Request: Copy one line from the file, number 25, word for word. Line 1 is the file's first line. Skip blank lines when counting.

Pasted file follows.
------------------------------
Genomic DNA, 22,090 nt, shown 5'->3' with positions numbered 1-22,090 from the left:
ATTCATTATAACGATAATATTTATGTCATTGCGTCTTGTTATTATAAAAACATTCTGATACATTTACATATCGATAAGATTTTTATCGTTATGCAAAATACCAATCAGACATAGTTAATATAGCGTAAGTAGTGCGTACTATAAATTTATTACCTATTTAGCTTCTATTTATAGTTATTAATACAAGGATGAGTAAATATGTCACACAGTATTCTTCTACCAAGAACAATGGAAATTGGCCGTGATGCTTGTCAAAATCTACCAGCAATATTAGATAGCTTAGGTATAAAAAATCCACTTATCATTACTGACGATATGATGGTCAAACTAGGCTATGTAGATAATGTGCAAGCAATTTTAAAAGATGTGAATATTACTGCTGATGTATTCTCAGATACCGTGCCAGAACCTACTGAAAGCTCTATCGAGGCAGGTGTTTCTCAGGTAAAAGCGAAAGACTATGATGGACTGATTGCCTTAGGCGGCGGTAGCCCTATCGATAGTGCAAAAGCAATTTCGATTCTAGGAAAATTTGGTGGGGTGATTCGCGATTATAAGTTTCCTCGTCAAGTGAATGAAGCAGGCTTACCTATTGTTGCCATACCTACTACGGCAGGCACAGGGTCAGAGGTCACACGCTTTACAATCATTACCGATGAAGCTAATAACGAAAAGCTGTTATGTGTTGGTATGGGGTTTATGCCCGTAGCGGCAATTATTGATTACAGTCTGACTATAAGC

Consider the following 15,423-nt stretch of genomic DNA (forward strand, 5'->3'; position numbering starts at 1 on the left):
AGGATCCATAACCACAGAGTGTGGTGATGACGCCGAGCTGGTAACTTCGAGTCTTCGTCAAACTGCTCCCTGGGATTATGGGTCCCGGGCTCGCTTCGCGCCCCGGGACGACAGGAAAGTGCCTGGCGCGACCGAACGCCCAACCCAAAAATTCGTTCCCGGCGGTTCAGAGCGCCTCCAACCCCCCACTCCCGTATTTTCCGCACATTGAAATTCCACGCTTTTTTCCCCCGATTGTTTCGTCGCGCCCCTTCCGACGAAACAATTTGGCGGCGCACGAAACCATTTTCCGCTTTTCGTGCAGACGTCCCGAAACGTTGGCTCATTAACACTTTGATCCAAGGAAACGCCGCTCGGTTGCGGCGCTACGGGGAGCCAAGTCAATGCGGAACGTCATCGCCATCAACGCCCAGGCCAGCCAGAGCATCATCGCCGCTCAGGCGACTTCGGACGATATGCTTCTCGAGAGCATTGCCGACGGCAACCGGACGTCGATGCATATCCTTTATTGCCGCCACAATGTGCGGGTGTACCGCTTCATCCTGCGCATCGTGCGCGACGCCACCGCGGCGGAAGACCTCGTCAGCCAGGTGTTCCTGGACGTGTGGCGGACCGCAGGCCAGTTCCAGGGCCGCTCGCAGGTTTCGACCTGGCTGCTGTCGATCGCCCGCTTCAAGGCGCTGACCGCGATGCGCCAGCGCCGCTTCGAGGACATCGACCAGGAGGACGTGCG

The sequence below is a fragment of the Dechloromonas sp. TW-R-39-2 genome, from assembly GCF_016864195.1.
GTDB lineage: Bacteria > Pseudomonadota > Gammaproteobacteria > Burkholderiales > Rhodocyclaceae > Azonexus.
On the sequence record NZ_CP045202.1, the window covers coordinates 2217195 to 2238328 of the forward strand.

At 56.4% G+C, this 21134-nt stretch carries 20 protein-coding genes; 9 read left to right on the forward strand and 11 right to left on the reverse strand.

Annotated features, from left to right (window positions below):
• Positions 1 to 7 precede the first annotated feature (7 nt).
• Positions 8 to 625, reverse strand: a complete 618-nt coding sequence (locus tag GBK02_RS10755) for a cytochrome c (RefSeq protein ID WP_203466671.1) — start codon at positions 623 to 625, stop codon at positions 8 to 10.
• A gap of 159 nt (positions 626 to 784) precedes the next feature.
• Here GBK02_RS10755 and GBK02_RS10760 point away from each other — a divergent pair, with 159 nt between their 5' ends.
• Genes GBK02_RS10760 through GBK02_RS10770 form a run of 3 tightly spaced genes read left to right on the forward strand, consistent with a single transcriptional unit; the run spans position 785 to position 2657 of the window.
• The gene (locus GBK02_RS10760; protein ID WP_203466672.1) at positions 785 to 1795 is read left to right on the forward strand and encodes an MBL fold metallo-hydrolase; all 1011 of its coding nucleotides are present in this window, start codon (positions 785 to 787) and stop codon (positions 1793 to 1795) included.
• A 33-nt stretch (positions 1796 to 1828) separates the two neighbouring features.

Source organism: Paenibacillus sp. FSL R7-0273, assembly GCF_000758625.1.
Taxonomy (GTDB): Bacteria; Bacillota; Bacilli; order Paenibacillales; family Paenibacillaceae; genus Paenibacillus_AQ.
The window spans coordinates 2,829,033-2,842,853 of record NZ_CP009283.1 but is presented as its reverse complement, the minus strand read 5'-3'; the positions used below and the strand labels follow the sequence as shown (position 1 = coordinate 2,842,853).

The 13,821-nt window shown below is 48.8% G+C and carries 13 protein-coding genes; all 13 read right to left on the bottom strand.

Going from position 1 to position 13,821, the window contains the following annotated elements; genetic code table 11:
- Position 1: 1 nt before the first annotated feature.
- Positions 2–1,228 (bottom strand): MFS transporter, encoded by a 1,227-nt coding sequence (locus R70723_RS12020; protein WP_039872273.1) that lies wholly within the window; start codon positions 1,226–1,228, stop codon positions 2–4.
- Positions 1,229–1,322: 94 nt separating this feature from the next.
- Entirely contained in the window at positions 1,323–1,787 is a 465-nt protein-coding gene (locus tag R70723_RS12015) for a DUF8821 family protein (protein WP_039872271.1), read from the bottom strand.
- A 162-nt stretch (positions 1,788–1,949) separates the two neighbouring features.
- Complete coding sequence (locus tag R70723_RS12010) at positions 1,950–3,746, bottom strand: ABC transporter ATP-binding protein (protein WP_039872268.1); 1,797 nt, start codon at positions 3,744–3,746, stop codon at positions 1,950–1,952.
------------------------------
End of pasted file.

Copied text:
- Entirely contained in the window at positions 1,323–1,787 is a 465-nt protein-coding gene (locus tag R70723_RS12015) for a DUF8821 family protein (protein WP_039872271.1), read from the bottom strand.